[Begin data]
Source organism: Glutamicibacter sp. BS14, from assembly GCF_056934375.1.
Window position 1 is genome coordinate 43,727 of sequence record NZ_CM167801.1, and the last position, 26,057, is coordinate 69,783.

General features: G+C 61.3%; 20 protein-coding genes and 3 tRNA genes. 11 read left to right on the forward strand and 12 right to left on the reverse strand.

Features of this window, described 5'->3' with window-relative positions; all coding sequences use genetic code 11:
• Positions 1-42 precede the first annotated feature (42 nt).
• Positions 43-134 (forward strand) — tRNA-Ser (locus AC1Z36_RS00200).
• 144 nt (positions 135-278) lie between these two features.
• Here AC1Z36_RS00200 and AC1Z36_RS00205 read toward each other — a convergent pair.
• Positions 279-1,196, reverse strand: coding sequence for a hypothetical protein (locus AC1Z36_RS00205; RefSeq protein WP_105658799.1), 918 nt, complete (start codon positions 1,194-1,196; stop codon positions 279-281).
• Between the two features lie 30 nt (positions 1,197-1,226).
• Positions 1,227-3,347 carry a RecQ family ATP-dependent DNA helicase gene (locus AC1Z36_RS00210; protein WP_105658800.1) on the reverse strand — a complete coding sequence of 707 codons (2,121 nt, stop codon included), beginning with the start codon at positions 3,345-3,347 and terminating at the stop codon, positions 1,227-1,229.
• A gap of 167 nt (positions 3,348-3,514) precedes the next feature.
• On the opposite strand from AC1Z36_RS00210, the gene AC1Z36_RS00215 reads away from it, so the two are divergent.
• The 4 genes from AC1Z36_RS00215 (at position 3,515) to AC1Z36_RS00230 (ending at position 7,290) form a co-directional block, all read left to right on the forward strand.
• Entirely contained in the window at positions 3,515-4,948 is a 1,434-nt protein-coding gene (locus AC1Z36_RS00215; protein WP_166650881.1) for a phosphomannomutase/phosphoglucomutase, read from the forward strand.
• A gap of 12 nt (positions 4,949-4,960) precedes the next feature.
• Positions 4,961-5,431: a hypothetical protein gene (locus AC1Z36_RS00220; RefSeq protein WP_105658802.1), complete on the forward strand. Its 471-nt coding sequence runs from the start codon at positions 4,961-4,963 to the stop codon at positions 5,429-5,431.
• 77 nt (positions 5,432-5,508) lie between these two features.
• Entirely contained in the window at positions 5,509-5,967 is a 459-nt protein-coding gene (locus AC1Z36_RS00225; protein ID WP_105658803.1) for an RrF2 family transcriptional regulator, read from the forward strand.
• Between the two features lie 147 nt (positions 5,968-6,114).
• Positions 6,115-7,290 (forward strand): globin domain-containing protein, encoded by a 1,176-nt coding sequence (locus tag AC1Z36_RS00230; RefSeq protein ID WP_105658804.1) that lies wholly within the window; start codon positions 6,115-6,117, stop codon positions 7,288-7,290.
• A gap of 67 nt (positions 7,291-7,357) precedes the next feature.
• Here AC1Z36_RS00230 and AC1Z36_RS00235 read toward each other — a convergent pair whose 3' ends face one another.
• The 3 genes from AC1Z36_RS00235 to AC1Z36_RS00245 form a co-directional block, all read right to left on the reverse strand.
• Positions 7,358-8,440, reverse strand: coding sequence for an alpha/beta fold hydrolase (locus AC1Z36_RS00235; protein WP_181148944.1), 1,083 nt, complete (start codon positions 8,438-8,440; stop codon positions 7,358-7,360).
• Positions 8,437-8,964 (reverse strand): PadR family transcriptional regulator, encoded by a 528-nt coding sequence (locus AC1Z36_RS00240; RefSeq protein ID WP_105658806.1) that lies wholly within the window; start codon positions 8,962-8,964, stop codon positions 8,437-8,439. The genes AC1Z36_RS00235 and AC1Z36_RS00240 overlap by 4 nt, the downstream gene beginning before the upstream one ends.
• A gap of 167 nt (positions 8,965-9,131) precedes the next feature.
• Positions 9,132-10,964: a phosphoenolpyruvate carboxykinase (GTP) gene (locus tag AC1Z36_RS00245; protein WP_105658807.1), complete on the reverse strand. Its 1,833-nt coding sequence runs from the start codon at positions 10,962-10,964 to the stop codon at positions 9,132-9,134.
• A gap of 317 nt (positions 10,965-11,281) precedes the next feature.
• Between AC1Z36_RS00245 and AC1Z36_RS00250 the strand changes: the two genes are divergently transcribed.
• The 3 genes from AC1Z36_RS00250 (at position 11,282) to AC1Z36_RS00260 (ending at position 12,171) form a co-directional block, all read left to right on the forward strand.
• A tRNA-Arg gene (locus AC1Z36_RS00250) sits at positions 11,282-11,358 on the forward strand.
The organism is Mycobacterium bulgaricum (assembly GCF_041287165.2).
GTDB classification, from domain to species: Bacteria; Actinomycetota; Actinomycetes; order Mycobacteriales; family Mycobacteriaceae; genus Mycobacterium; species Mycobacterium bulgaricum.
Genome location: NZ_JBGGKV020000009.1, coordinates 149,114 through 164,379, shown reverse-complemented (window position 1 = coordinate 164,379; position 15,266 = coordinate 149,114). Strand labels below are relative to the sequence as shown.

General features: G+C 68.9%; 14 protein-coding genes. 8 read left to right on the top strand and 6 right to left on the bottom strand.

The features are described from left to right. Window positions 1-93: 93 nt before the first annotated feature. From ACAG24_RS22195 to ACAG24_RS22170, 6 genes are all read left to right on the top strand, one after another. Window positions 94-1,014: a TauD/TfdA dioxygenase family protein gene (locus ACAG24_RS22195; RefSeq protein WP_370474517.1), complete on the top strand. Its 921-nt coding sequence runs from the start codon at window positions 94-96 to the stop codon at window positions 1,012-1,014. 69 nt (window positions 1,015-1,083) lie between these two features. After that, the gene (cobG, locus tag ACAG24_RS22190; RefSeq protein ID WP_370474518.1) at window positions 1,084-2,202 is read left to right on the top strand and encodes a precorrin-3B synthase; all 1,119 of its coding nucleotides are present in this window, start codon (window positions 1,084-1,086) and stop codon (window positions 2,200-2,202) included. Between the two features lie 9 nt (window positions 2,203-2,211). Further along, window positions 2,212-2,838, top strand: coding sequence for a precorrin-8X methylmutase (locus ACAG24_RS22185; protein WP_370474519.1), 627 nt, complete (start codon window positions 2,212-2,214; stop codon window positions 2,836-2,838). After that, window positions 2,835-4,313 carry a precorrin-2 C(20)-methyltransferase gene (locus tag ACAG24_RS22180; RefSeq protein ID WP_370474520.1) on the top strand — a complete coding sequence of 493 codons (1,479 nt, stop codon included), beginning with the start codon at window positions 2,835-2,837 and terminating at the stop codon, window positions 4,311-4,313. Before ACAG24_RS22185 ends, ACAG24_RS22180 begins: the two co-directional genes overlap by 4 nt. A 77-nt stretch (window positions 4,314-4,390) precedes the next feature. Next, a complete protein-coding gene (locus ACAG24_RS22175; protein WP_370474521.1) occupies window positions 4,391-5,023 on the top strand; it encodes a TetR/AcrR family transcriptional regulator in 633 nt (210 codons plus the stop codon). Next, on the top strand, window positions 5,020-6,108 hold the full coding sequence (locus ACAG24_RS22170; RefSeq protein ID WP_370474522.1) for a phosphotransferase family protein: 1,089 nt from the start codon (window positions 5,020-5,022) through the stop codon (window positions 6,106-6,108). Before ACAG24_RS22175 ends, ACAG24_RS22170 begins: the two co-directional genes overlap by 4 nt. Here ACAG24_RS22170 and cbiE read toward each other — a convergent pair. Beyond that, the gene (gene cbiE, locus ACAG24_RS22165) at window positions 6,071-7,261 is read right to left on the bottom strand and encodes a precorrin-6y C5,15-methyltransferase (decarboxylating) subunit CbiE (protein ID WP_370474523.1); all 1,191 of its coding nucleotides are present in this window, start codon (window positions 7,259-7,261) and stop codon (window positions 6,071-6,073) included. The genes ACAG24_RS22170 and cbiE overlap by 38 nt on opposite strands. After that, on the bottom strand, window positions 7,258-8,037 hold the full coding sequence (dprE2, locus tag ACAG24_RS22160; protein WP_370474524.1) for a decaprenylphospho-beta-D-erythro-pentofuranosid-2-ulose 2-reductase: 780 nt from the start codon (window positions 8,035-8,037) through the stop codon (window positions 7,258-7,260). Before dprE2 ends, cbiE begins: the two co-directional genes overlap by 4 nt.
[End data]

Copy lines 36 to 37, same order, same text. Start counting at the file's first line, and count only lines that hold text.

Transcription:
General features: G+C 68.9%; 14 protein-coding genes. 8 read left to right on the top strand and 6 right to left on the bottom strand.

The features are described from left to right. Window positions 1-93: 93 nt before the first annotated feature. From ACAG24_RS22195 to ACAG24_RS22170, 6 genes are all read left to right on the top strand, one after another. Window positions 94-1,014: a TauD/TfdA dioxygenase family protein gene (locus ACAG24_RS22195; RefSeq protein WP_370474517.1), complete on the top strand. Its 921-nt coding sequence runs from the start codon at window positions 94-96 to the stop codon at window positions 1,012-1,014. 69 nt (window positions 1,015-1,083) lie between these two features. After that, the gene (cobG, locus tag ACAG24_RS22190; RefSeq protein ID WP_370474518.1) at window positions 1,084-2,202 is read left to right on the top strand and encodes a precorrin-3B synthase; all 1,119 of its coding nucleotides are present in this window, start codon (window positions 1,084-1,086) and stop codon (window positions 2,200-2,202) included. Between the two features lie 9 nt (window positions 2,203-2,211). Further along, window positions 2,212-2,838, top strand: coding sequence for a precorrin-8X methylmutase (locus ACAG24_RS22185; protein WP_370474519.1), 627 nt, complete (start codon window positions 2,212-2,214; stop codon window positions 2,836-2,838). After that, window positions 2,835-4,313 carry a precorrin-2 C(20)-methyltransferase gene (locus tag ACAG24_RS22180; RefSeq protein ID WP_370474520.1) on the top strand — a complete coding sequence of 493 codons (1,479 nt, stop codon included), beginning with the start codon at window positions 2,835-2,837 and terminating at the stop codon, window positions 4,311-4,313. Before ACAG24_RS22185 ends, ACAG24_RS22180 begins: the two co-directional genes overlap by 4 nt. A 77-nt stretch (window positions 4,314-4,390) precedes the next feature. Next, a complete protein-coding gene (locus ACAG24_RS22175; protein WP_370474521.1) occupies window positions 4,391-5,023 on the top strand; it encodes a TetR/AcrR family transcriptional regulator in 633 nt (210 codons plus the stop codon). Next, on the top strand, window positions 5,020-6,108 hold the full coding sequence (locus ACAG24_RS22170; RefSeq protein ID WP_370474522.1) for a phosphotransferase family protein: 1,089 nt from the start codon (window positions 5,020-5,022) through the stop codon (window positions 6,106-6,108). Before ACAG24_RS22175 ends, ACAG24_RS22170 begins: the two co-directional genes overlap by 4 nt. Here ACAG24_RS22170 and cbiE read toward each other — a convergent pair. Beyond that, the gene (gene cbiE, locus ACAG24_RS22165) at window positions 6,071-7,261 is read right to left on the bottom strand and encodes a precorrin-6y C5,15-methyltransferase (decarboxylating) subunit CbiE (protein ID WP_370474523.1); all 1,191 of its coding nucleotides are present in this window, start codon (window positions 7,259-7,261) and stop codon (window positions 6,071-6,073) included. The genes ACAG24_RS22170 and cbiE overlap by 38 nt on opposite strands. After that, on the bottom strand, window positions 7,258-8,037 hold the full coding sequence (dprE2, locus tag ACAG24_RS22160; protein WP_370474524.1) for a decaprenylphospho-beta-D-erythro-pentofuranosid-2-ulose 2-reductase: 780 nt from the start codon (window positions 8,035-8,037) through the stop codon (window positions 7,258-7,260). Before dprE2 ends, cbiE begins: the two co-directional genes overlap by 4 nt.